Comprised of essays by top scholars in the field, this volume offers concise overviews of philosophical issues raised by biology. Brings together a team of eminent scholars to explore the philosophical issues raised by biology Addresses traditional and emerging topics, spanning molecular biology and genetics, evolution, developmental biology, immunology, ecology, mind and behaviour, neuroscience, and experimentation Begins with a thorough introduction to the field Goes beyond previous treatments that focused only on evolution to give equal attention to other areas, such (...)
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  12. Sahotra Sarkar & Anya Plutynski (eds.) (2008). Blackwell's Companion to Philosophy of Biology. Blackwell's/Routledge.
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  13. Anya Plutynski (2007). Drift: A Historical and Conceptual Overview. Biological Theory 2 (2):156-167.
    There are several different ways in which chance affects evolutionary change. That all of these processes are called “random genetic drift” is in part a due to common elements across these different processes, but is also a product of historical borrowing of models and language across different levels of organization in the biological hierarchy. A history of the concept of drift will reveal the variety of contexts in which drift has played an explanatory role in biology, and will shed light (...)
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  14. Anya Plutynski (2007). A Philosopher Goes Wild. [REVIEW] Studies in History and Philosophy of Science Part C 38 (1):289-296.
    Sahotra Sarkar’s Biodiversity and environmental philosophy, An introduction is an important and timely book. The book is unique in that it is genuinely interdisciplinary: Sarkar is not only an observer, but also an active participant in the new field of conservation biology, and so, his book not only reviews the best recent science, but also advances it. The book is thus exemplary of both a naturalized approach to philosophy of science and a scientifically informed approach to environmental ethics. The book (...)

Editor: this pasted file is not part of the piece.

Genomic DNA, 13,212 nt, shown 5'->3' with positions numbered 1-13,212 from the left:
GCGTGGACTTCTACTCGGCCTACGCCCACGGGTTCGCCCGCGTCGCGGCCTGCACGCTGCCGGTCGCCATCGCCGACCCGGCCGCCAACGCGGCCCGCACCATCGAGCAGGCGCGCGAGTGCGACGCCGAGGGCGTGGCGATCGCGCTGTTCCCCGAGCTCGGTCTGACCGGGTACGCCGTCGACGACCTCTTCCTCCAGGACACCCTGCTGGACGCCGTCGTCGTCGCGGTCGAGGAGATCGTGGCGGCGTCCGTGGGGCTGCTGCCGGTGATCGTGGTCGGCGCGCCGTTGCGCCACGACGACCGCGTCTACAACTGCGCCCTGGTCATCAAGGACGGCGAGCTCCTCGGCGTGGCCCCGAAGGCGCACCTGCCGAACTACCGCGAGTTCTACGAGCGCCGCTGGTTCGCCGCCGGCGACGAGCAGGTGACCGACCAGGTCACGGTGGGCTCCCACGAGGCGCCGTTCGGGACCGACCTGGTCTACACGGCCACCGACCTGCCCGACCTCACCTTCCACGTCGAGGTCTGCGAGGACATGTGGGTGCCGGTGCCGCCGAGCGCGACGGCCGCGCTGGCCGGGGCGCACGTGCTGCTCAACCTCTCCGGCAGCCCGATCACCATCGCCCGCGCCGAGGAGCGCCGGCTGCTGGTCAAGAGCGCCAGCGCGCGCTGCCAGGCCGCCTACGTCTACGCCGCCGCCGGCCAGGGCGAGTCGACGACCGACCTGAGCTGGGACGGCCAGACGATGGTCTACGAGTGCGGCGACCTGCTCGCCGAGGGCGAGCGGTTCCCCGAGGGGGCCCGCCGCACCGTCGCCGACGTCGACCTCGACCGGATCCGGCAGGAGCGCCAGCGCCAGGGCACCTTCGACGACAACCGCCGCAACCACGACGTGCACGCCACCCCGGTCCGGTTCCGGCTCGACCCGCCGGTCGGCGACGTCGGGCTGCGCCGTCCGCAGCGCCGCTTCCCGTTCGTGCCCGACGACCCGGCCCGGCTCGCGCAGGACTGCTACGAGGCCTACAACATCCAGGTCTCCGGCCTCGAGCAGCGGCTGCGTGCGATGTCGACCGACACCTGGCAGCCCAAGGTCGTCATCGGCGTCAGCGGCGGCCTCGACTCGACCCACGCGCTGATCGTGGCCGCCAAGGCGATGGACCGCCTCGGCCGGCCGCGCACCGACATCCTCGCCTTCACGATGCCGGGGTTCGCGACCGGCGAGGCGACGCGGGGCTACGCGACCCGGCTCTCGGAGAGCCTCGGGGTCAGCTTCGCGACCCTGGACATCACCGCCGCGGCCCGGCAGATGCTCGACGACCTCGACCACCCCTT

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  15. Anya Plutynski (2006). What Was Fisher's Fundamental Theorem of Natural Selection and What Was It For? Studies in History and Philosophy of Science Part C 37 (1):59-82.
    Fisher’s ‘fundamental theorem of natural selection’ is notoriously abstract, and, no less notoriously, many take it to be false. In this paper, I explicate the theorem, examine the role that it played in Fisher’s general project for biology, and analyze why it was so very fundamental for Fisher. I defend Ewens (1989) and Lessard (1997) in the view that the theorem is in fact a true theorem if, as Fisher claimed, ‘the terms employed’ are ‘used strictly as defined’ (1930, p. (...)
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  16. Anya Plutynski (2006). Strategies of Model Building in Population Genetics. Philosophy of Science 73 (5):755-764.
    In 1966, Richard Levins argued that there are different strategies in model building in population biology. In this paper, I reply to Orzack and Sober’s (1993) critiques of Levins, and argue that his views on modeling strategies apply also in the context of evolutionary genetics. In particular, I argue that there are different ways in which models are used to ask and answer questions about the dynamics of evolutionary change, prospectively and retrospectively, in classical versus molecular evolutionary genetics. Further, I (...)
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  17. Anya Plutynski (2005). Explanatory Unification and the Early Synthesis. British Journal for the Philosophy of Science 56 (3):595-609.